W. Henley was appointed as Secretary of the Association's pro team. He was assigned to set up another meeting in Liverpool for which about 60 clubs were expected to be present. The meeting actually took place in Blackburn on 17 December with representatives attending from 57 clubs, and expressions of interest were sent by many others unable to be present. After a long discussion, some changes in the rules were accepted to accommodate women players, including:

  1. Size of playing field will be altered.
  2. Introduction of a lighter ball.
  3. Eliminating charging
  4. Use of hands will be allowed to protect face.

Appointed officers of the Association

  1. President - Leonard Bridgett (Trent Vale)
  2. Vice-President - Fred K. Selman (Coventry)
  3. Vice-President - T. Foley (Darwen)
  4. Vice-President - Harry Longworth (Fleetwood)
  5. Vice-President - Thomas Ballham (Stoke)
  6. Vice-President - Mrs Barraclough (Huddersfield)


On 7 January 1922, a meeting between the ELFA's officers took place in Manchester, where they approved the ball to be used and maximum and minimum pitch sizes. The President, Leonard Bridgett, presented a cup for the Ladies' English Cup Competition. The meeting selected a representative team for the forthcoming match in Grimsby on 21 January against the Grimsby and District Ladies (formerly Cleethorpes Ladies). On 18 February 1922, a Council meeting took place at the Queen's Hotel in Birmingham. An ELFA's deputation met representatives of the Northern Union (Rugby), and their ground ban was removed for ELFA-affiliated clubs.[7] The draw for the first round of the ELFA Cup competition was also organised then. 23 clubs participated in the competition and the results are as follows: ELFA 1st Round 18 March 1922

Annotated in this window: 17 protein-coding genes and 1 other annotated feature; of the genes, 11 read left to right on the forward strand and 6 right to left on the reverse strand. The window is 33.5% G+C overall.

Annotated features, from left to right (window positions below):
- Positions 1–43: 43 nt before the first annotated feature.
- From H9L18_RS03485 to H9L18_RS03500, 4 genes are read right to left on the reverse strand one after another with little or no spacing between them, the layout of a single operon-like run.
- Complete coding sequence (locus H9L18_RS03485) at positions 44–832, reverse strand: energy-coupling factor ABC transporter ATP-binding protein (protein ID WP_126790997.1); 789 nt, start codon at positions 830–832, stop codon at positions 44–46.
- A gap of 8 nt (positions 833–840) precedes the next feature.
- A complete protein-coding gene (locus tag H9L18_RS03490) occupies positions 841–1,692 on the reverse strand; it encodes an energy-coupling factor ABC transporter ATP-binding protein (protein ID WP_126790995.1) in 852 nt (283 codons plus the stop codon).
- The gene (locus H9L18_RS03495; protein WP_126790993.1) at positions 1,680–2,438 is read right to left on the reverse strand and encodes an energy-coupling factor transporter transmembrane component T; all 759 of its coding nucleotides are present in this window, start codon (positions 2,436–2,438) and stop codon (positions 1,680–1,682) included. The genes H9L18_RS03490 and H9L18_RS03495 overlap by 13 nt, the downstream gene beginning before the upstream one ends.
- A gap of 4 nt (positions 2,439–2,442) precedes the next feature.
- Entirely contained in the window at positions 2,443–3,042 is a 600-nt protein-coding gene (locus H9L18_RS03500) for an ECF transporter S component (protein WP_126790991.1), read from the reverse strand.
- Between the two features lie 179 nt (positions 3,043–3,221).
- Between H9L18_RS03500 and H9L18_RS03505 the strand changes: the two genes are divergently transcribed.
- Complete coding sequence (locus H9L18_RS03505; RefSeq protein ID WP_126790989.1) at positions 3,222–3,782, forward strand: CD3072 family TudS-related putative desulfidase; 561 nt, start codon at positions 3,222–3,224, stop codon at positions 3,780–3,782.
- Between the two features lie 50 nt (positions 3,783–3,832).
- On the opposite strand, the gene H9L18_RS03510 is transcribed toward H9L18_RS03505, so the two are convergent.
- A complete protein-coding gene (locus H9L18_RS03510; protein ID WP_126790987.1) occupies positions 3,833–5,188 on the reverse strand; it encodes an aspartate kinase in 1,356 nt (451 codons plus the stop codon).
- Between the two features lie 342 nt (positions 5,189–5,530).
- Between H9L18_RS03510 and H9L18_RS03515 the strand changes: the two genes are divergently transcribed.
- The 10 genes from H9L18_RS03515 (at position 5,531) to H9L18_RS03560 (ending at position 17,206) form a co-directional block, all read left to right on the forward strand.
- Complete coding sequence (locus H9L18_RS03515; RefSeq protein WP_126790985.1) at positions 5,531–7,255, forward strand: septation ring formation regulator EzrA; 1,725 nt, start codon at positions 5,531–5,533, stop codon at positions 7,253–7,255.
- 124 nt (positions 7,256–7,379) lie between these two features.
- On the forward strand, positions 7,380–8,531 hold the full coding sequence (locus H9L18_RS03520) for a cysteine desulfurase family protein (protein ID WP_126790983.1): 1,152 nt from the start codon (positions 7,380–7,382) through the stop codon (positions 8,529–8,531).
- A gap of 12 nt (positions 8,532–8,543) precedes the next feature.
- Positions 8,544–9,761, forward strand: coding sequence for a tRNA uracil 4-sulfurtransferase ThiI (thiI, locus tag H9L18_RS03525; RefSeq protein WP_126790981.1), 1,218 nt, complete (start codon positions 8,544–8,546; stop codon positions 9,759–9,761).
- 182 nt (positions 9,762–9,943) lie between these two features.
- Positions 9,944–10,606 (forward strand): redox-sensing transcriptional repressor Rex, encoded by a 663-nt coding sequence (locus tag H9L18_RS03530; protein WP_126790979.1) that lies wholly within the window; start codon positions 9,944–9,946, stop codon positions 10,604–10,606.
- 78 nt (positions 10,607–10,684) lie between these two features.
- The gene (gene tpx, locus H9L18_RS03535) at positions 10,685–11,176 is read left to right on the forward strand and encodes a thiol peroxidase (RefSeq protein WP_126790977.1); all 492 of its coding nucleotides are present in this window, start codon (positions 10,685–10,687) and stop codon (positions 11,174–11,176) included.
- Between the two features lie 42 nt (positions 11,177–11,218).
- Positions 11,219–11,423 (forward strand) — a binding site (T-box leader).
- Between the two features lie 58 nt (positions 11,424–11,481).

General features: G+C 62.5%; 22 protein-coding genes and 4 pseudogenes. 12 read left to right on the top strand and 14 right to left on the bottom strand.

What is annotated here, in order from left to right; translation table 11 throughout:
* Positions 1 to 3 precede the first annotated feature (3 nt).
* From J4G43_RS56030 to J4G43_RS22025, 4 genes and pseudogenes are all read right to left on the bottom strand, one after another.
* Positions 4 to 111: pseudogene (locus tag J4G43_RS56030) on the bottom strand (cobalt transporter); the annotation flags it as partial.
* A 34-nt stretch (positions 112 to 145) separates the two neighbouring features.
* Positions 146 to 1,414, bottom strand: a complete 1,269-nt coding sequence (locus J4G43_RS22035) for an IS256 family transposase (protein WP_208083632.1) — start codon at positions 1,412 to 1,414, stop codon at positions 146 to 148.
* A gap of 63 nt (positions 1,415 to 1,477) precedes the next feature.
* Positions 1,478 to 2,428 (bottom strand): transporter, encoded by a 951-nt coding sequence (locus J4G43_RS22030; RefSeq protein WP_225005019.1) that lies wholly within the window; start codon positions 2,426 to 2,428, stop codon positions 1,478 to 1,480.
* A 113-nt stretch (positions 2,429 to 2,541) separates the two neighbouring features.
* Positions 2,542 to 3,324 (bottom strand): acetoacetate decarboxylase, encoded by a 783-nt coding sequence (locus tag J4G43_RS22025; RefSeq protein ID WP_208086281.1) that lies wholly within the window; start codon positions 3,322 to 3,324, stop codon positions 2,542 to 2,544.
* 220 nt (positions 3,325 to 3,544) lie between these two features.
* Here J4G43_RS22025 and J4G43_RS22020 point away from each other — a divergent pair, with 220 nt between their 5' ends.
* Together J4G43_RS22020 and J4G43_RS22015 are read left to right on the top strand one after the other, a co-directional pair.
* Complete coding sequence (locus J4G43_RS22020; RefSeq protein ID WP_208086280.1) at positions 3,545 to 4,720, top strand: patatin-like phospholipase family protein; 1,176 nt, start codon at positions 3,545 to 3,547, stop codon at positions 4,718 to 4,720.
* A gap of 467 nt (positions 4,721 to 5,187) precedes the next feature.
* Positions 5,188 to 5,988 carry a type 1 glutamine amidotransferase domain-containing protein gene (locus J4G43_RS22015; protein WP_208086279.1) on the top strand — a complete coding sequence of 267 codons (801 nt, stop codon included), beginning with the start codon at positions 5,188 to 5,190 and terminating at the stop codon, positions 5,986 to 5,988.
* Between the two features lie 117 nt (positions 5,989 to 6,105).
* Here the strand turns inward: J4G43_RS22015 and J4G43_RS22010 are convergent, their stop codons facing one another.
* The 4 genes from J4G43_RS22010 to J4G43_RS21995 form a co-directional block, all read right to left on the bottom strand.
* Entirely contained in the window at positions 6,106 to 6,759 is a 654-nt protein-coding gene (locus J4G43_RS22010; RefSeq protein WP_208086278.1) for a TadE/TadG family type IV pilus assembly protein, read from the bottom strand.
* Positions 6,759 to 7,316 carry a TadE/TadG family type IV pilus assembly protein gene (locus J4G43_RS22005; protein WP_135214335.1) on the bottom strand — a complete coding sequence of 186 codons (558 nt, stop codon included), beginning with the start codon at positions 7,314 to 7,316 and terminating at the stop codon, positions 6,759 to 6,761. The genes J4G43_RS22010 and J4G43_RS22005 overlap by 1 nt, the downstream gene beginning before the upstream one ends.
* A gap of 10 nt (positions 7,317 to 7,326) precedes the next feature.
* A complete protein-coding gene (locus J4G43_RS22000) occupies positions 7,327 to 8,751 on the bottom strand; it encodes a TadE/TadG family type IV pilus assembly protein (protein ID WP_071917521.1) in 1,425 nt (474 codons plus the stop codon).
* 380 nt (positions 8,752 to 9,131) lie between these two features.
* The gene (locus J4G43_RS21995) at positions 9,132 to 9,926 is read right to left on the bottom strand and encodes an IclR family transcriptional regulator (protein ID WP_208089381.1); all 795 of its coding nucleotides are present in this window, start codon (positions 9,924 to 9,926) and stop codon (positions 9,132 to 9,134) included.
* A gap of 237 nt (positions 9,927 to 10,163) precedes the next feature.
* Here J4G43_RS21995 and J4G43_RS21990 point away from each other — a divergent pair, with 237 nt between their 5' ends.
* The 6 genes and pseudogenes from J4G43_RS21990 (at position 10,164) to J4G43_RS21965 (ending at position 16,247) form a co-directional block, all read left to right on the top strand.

Team VS
Stoke Newcastle
Smallthorne Chell
Birmingham Dunlop
Coventry Aston
Fleetwood Manchester United
Mersey Amazons Rochdale
Plymouth Marazion
Ediswan Osram
Grimsby Doncaster Bentley
Huddersfield Huddersfield Atalanta
Boston Lincoln
Stoke United Winning Team

ELFA Cup second Round 22 April 1922

Team VS
Mersey Amazons or Rochdale Fleetwood or Manchester
Plymouth Ediswan
Doncaster Lincoln
Coventry Birmingham
Stoke Huddersfield Alexandra
Huddersfield Atalanta Chell United

ELFA Cup Third Round 20 May 1922

Team VS
Manchester United Doncaster
Birmingham Stoke
Huddersfield Atalanta

ELFA Cup Semi Final

Team VS
Huddersfield Atalanta Doncaster Bentleys
Stoke Ediswan

Influence and legacy